At his general audience Feb. 28, his voice was hoarser and softer. Besides briefly telling the crowd he would not be reading his prepared text, he took the microphone only to pray at the beginning and end of the gathering and to read his appeals for peace and for an end to the use of landmines.

The Italian news agency ANSA reported that Pope Francis went from the audience to Rome's Gemelli Isola Hospital for a checkup before returning to the Vatican. In late November when he was suffering similar symptoms, he had gone to that hospital for a CT scan of his lungs.

The Vatican press office later said the Pope had gone to the hospital for "diagnostic tests." It provided no other information.

Pope Francis' main audience talk focused on envy and vainglory, or exaggerated pride, as part of his continuing series of audience talks about vices and virtues.

Envy and vainglory "go hand in hand," the Pope wrote. "Together these two vices are characteristic of a person who aspires to be the center of the world, free to exploit everything and everyone, the object of all praise and love."

Reading the Book of Genesis, envy appears to be "one of the oldest vices: Cain's hatred of Abel is unleashed when he realizes that his brother's sacrifices are pleasing to God," he wrote.

"The face of the envious man is always sad: he's always looking down, he seems to be continually investigating the ground; but in reality, he sees nothing, because his mind is wrapped up in thoughts full of wickedness," he said. "Envy, if unchecked, leads to hatred of the other. Abel would be killed at the hands of Cain, who could not bear his brother's happiness."

The root of the vice and sin of envy, he said, "is a false idea of God: we do not accept that God has His own 'math.'"

As an example, Pope Francis cited the parable from Matthew 20:1-16 about workers hired at different times of the day to work in a vineyard, but the owner pays them all the same.

When those who worked longest protest, the owner says, "Am I not allowed to do what I choose with what belongs to me? Or do you begrudge my generosity?"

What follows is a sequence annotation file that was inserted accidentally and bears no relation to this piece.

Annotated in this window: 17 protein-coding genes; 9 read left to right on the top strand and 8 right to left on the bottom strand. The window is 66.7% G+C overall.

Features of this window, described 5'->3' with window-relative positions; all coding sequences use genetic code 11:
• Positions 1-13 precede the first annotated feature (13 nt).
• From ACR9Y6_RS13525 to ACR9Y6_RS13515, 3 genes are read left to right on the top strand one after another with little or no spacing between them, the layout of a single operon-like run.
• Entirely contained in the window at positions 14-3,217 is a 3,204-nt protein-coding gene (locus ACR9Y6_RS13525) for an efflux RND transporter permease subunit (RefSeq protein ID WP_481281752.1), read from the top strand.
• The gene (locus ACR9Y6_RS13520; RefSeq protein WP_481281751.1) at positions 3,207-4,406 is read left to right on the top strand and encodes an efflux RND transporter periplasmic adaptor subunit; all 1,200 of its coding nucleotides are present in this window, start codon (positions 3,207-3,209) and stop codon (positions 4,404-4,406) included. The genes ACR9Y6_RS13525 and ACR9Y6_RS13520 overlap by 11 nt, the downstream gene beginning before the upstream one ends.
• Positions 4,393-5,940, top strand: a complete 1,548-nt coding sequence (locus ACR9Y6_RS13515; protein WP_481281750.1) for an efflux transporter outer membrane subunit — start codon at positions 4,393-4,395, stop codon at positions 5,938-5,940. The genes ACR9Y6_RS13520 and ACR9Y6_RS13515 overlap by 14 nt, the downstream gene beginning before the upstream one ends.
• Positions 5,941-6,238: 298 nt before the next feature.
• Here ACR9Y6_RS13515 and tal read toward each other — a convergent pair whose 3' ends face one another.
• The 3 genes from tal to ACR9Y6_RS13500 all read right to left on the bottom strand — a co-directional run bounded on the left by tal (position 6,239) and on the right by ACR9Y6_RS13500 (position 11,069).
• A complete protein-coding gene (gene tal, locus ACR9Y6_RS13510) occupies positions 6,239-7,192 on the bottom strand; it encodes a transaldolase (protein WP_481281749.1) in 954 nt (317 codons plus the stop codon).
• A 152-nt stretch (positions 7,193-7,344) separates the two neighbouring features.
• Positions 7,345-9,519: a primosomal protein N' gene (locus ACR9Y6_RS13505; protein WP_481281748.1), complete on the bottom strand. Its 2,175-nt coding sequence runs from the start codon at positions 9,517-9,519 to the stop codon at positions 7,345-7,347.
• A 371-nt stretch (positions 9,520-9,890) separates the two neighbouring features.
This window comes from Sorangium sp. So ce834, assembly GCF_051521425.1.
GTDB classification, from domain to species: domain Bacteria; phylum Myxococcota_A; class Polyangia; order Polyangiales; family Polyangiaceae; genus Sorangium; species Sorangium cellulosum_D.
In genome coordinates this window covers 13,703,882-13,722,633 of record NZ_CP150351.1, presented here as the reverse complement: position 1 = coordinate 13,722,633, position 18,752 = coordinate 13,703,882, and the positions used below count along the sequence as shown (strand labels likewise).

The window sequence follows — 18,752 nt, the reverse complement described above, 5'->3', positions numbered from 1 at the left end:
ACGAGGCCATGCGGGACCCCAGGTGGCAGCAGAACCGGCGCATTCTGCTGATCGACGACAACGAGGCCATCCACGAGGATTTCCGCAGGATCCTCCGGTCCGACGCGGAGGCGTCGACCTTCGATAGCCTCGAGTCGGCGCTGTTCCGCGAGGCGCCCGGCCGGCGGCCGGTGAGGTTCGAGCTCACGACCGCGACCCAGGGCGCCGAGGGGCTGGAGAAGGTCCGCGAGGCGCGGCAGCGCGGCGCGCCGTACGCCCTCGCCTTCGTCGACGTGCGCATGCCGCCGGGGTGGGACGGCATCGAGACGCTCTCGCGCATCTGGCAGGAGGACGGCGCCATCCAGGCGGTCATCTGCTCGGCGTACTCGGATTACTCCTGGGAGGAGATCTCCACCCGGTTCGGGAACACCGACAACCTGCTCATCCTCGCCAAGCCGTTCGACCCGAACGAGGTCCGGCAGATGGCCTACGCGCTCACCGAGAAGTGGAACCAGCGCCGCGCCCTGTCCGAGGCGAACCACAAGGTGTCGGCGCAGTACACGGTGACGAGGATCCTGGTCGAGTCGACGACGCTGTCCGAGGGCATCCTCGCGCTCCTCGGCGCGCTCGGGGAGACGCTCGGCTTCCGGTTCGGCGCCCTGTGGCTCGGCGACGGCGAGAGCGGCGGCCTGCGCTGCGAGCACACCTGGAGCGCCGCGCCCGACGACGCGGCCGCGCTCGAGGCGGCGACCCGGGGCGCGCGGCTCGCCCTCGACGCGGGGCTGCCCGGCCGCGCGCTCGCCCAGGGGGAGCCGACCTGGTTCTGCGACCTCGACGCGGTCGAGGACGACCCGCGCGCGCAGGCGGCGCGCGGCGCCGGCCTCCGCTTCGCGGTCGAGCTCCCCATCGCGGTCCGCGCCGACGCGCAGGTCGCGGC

"We would like to impose our own selfish logic on God; instead, the logic of God is love," the Pope's text said. "The good things he gives us are meant to be shared. This is why St. Paul exhorts Christians, 'Love one another with brotherly affection; outdo one another in showing honor' (Rom. 12:10). Here is the remedy for envy!"

Pope Francis described vainglory as "an inflated and baseless self-esteem," which leads to having no empathy and to seeing others only as objects to be used.

The vainglorious person "is a perpetual beggar for attention," the Pope wrote, and when recognition is not given, "he becomes fiercely angry."

Usually, he said, the remedy for such pride comes automatically when people offer criticism rather than praise.

Proverbs 16:18 says, "Pride goes before disaster, and a haughty spirit before a fall."

A wise person recognizes, as St. Paul did, that freedom comes from recognizing one's weaknesses and failures, relying only on God for strength, Pope Francis' text said.

RELATED STORY: Pope makes brief trip to hospital for unspecified tests

Have a news tip? Email [email protected] or Call/Text 360-922-3092

e-Edition


e-edition

Sign up


for our email newsletters

Weekly Top Stories

Sign up to get our top stories delivered to your inbox every Sunday

Daily Updates & Breaking News Alerts

Sign up to get our daily updates and breaking news alerts delivered to your inbox daily

Latest Stories


Supreme Court weighs Idaho abortion ban against federal emergency health care law
The Supreme Court on April 24 weighed a ...

Biden signs $95 billion aid package critical for Ukraine's defense, global humanitarian needs
President Joe Biden on April 24 said the ...

BEING AUTHENTIC
Former NFL star destigmatizes mental health challenges in honest talk with students
What Caleb Campbell is most proud of, he told Donovan Catholic students, isn’t his recognition as ...

What's going on with the Latin Mass?
Q: What's going on with the Latin Mass, and why do some priests like to celebrate...

Historians' work should lead to dialogue, truth, Pope says
Historians serve the common good when they seek historical truth and not an ideological interpretation ...


The Evangelist, 40 North Main Ave., Albany, NY, 12203-1422 | PHONE: 518-453-6688| FAX: 518-453-8448
© 2024 Trenton Monitor, All Rights Reserved.